May 11 2021
Welcome to our tech news roundup – this is the place where we keep you up to date on the latest technology happenings, cybersecurity news, and more. Here’s what’s going on in the tech world today:
The Colonial Pipeline hackers are very very sorry for what they’ve done
The group behind the ransomware attack on the Colonial Pipeline has taken to the dark web to issue an apology for the damage they’ve caused. DarkSide – the group in question, issued the following statement:
“We are apolitical, we do not participate in geopolitics, do not need to tie us with a defined government and look for other our motives. Our goal is to make money and not creating problems for society. From today, we introduce moderation and check each company that our partners want to encrypt to avoid social consequences in the future.”
What’s the motivation behind this apology? Genuine remorse, or pressure from the FBI’s security team closing in on them? While the group claims to be independent, and not part of a larger nation-state attack force, however a little research indicates that the hackers do not target systems that are running in Russian and Eastern European languages. Read more here.
West Midlands Railway are in hot water after sending a fake phishing email to staff
Keeping your staff’s security awareness training up to date is a must for all organisations that don’t want nasty surprises later down the line. The overwhelming majority of cyber-attacks begin with a phishing email, so ensuring your staff know how to spot and avoid clicking on or downloading from one is crucial. With that said though, it’s important to make sure the fake email you send is tasteful.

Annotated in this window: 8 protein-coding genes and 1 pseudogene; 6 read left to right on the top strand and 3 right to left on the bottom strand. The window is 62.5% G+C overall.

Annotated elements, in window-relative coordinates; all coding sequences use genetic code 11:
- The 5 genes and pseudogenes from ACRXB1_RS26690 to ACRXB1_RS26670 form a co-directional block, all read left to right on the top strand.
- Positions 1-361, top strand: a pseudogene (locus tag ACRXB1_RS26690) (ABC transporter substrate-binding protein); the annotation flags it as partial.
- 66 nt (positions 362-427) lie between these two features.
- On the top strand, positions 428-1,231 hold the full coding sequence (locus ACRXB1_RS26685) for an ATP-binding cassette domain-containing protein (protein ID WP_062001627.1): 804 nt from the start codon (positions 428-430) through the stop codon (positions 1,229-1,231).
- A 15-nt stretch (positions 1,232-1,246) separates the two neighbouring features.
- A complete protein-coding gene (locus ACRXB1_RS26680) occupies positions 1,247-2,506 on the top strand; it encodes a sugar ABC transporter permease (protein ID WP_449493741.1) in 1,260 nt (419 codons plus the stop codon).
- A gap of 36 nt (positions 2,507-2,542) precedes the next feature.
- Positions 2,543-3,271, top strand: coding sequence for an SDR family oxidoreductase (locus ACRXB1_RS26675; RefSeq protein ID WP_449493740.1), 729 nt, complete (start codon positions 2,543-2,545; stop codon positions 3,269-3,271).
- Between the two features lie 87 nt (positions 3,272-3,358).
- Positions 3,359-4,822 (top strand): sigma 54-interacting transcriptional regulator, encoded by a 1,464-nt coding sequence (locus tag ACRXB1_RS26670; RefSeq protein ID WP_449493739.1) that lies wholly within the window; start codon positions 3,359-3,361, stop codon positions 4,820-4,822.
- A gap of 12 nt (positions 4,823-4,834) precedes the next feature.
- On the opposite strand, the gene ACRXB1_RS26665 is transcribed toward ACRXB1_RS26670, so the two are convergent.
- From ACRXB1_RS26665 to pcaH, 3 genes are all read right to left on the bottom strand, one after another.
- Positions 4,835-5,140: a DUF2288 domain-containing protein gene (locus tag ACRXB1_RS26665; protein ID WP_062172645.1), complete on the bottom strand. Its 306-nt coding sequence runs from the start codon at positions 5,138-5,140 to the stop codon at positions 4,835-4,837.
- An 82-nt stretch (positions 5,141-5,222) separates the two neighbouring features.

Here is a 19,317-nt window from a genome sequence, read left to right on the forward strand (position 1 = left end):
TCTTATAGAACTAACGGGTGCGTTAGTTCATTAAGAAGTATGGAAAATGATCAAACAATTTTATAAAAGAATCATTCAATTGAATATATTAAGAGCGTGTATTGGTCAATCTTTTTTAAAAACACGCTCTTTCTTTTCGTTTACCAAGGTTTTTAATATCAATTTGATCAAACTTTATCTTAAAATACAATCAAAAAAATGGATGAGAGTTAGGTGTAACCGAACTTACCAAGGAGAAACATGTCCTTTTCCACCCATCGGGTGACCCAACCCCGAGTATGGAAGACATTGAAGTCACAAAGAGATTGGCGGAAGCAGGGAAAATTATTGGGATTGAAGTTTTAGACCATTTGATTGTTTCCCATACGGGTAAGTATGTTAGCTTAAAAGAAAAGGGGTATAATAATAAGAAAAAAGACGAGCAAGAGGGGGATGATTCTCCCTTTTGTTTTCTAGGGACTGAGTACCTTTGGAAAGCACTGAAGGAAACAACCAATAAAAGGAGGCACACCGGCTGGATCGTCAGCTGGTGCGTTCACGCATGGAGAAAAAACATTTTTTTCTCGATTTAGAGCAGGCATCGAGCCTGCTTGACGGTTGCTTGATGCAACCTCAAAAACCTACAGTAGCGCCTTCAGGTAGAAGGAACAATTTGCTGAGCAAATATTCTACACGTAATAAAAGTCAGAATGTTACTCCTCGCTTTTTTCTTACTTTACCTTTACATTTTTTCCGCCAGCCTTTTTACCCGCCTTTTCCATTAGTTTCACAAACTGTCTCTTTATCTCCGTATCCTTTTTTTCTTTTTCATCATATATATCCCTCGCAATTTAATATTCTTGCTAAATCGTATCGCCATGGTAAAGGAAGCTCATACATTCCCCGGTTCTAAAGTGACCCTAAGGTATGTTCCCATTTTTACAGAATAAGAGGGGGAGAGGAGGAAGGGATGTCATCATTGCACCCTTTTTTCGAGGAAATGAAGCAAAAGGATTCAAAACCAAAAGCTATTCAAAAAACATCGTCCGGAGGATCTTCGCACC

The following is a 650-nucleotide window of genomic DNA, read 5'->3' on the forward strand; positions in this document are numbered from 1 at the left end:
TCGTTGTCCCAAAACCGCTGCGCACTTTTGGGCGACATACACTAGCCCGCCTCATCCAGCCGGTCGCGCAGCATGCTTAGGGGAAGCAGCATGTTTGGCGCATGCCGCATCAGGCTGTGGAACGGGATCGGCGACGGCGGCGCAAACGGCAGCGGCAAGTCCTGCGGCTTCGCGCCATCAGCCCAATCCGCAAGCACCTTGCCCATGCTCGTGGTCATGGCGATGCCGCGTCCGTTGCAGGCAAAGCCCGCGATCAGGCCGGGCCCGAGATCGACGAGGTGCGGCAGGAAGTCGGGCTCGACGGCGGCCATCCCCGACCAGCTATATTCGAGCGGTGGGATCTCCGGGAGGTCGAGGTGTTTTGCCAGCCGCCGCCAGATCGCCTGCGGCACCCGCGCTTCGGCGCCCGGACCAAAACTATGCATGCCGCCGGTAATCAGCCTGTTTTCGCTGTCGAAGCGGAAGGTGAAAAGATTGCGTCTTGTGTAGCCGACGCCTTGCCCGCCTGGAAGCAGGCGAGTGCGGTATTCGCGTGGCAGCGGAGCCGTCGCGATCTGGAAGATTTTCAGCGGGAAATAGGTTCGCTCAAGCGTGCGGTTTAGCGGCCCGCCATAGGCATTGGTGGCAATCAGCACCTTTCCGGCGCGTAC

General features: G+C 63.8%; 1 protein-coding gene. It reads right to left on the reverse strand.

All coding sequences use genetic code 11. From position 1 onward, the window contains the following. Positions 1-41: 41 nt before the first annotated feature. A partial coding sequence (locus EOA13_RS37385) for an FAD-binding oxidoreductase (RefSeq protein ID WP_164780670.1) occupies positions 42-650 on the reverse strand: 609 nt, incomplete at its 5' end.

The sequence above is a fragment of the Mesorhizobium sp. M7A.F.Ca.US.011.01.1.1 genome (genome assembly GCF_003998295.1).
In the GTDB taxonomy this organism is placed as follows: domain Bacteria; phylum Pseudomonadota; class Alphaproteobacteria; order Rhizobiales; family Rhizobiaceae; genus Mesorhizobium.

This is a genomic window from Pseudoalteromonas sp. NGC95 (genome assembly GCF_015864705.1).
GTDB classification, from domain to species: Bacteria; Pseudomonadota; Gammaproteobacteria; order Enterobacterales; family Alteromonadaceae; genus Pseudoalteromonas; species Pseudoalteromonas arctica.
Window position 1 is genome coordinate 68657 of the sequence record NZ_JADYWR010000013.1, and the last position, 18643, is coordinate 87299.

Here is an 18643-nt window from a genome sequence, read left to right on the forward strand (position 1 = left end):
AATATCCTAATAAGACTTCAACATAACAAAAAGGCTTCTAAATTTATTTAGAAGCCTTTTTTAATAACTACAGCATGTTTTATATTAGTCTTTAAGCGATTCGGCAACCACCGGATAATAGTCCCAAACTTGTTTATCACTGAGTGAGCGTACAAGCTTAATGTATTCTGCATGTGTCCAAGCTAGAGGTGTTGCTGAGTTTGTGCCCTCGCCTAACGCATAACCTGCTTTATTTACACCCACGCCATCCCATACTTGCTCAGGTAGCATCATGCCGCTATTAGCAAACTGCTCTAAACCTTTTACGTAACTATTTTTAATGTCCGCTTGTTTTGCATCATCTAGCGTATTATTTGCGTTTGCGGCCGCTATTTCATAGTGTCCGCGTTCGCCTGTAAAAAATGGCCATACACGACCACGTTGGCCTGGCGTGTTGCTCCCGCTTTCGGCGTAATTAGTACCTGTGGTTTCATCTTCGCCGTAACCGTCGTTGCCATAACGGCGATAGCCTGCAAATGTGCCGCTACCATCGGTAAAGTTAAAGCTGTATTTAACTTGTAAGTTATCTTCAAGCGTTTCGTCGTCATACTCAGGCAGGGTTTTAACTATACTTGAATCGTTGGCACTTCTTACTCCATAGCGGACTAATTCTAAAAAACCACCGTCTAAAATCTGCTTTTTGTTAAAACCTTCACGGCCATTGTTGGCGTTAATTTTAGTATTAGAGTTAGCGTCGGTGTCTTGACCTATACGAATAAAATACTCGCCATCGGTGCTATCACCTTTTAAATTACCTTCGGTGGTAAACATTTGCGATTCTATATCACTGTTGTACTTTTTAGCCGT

West Midlands Railway has been criticised recently for sending out a fake phishing email to over 2,500 staff. It offered all staff a bonus for their “hard work” during over the course of the pandemic. When staff clicked the link, they were then told that they had actually clicked a phishing test – ice cold. Union bosses are now calling for Midlands Railway to actually deliver on the bonuses mentioned in the email, but we’ll have to wait and see if they do actually pay up. Read more here.
Twitter has launched a new tipping feature
Would you pay money for good tweets? In a new bid to monetise the platform, Twitter has introduced its Tip Jar feature as “an easy way to support the incredible voices that make up the conversation” on the social network. As it stands, the only people who can receive tips via twitter is a select group of journalists, experts, and non-profit organisations, but we have a feeling that this guest list will soon expand to include influencers and celebrities.
The feature has caused some security concerns though, as the payment is made through external systems like PayPal, Venmo, or Cash App – so the tip sender’s postal address can be seen by the recipient, and the recipient’s email address can be seen by the sender, even if they don’t actually send out any money. Hopefully Twitter can iron out these kinks. Read more here.
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